Ohio State needs more donors to meet $2.5B fundraising goal
Published: Sunday, February 3, 2013
Updated: Sunday, February 3, 2013 17:02
The “But For Ohio State” fundraising campaign is going to need to significantly increase the number of donors to meet its 2016 goal of $2.5 billion raised.
“Today Ohio State on an annual basis produces $110 million of total scholarship money per year,” said Robert Schottenstein, chairman of the OSU Board. “I think there’s a strong recognition within the university and certainly within the Board that they need to be higher to help keep tuition down and to help make Ohio State accessible, particularly to Ohioans.”
At the Advancement Committee Meeting, trustees discussed the progress of the “But For Ohio State” campaign and recognized Distinguished Service Award winners before heading into their executive session Thursday in the Longaberger Alumni House.
The “But For Ohio State” campaign is a fundraising effort that plans to amass $2.5 billion by 2016. The campaign has about three years to raise more than $1 billion, according to an Advancement Committee meeting agenda.
“Regarding the campaign, things are continually going very well,” said Michael Eicher, senior vice president for Advancement. “Raising $1.4 billion, I think, is a great precursor for some of the things to come.”
In order to meet its goals, the campaign will have to increase the number of annual donors by 49 percent, to 240,000 from 160,155, and double the yearly amount received through donation, to $427 million from $170 million. If goals are met and competitors progress at the rate they have in the past, by 2016 when the “But For Ohio State” campaign has ended, the university will be ranked No. 5 in total annual private receipts among public universities, according to committee meeting minutes.
Funds from the campaign will be split into several categories, all of which benefit the university. Financial aid is one of those categories. OSU produces $110 million for scholarships annually, and of that, $37 million is need-based and $73 million is merit-based, Schottenstein said. By the end of the “But For Ohio State” campaign the annual amount should have tripled, Eicher said over the weekend.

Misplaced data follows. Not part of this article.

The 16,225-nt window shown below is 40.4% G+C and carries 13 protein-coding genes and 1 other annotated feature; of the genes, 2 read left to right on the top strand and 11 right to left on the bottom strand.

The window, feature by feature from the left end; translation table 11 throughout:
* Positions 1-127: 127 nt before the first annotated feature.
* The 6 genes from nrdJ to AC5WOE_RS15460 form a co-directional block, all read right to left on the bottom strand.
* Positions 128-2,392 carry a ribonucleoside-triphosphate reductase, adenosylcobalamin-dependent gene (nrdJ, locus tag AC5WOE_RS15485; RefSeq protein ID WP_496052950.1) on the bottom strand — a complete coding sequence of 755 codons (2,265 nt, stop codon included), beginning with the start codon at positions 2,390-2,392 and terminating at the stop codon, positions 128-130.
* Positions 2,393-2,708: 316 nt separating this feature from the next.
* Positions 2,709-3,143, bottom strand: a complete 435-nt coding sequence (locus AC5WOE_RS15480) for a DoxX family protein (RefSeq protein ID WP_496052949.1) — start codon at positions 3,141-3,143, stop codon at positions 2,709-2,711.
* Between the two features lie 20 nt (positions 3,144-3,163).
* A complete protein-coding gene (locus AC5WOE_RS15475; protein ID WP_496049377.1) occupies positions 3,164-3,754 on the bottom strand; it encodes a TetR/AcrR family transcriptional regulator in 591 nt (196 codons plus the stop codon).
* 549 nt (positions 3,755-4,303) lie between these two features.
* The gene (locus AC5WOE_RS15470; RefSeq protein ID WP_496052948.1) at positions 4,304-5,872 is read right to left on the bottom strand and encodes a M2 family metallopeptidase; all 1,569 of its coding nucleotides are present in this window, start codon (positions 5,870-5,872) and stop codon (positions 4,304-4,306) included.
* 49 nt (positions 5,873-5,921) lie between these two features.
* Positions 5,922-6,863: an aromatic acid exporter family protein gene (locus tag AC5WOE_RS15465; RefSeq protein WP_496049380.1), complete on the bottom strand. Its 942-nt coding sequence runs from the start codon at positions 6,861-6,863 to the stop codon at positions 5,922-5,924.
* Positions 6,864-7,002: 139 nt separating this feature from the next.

“One of the important priorities for this campaign is student financial aid. Fully $500 million scholarships in the campaign is dedicated to financial aid,” Eicher said.
The campaign plans to meet much of its $2.5 billion goal through events held in six different cities; Cincinnati, Cleveland, Chicago, New York, Los Angeles and Washington, D.C. The promotional events are designed to inspire and motivate donor participation.
“There will be a follow-up the next day after people come to these events, all the way through the next 12 months,” said Assistant Vice President of OSU’s Regional Advancement Program Susan Halloran.
Eicher said that while all events will have a similar structure, they will be tailored for each location.
“We aren’t going to do cookie-cutter. We want to be true to the objectives, true to the goals of trying to engage folks, but an event in one location will be different from the other,” Eicher said. “They need to be appropriate for that area.”
Some students are encouraged by the university’s initiatives toward increasing the amount of total financial aid.
“When everybody is applying for the same scholarships, especially right out of high school, you know it’s really competitive, so any extra financial aid I think the university can give would definitely be beneficial for the students,” said Ronald Lechner, a fourth-year in chemical engineering. “I know when I become an (alumnus) I’m going to want to give back to the university, so it seems nice that they are trying to reach out to the alumni to do that.”
Schottenstein said the chance that the university will meet its campaign goals by 2016 is likely, but that the university should not lose sight of how meaningful the increases will be, especially for students’ financial aid.
“I think sometimes you get lost in the millions and the dollars,” he said. “It would be one thing if you were going from a $100 million to a $110 million, but we’re talking a doubling and tripling, and particularly on the need-based side, a very, very meaningful increase to those who need it most.”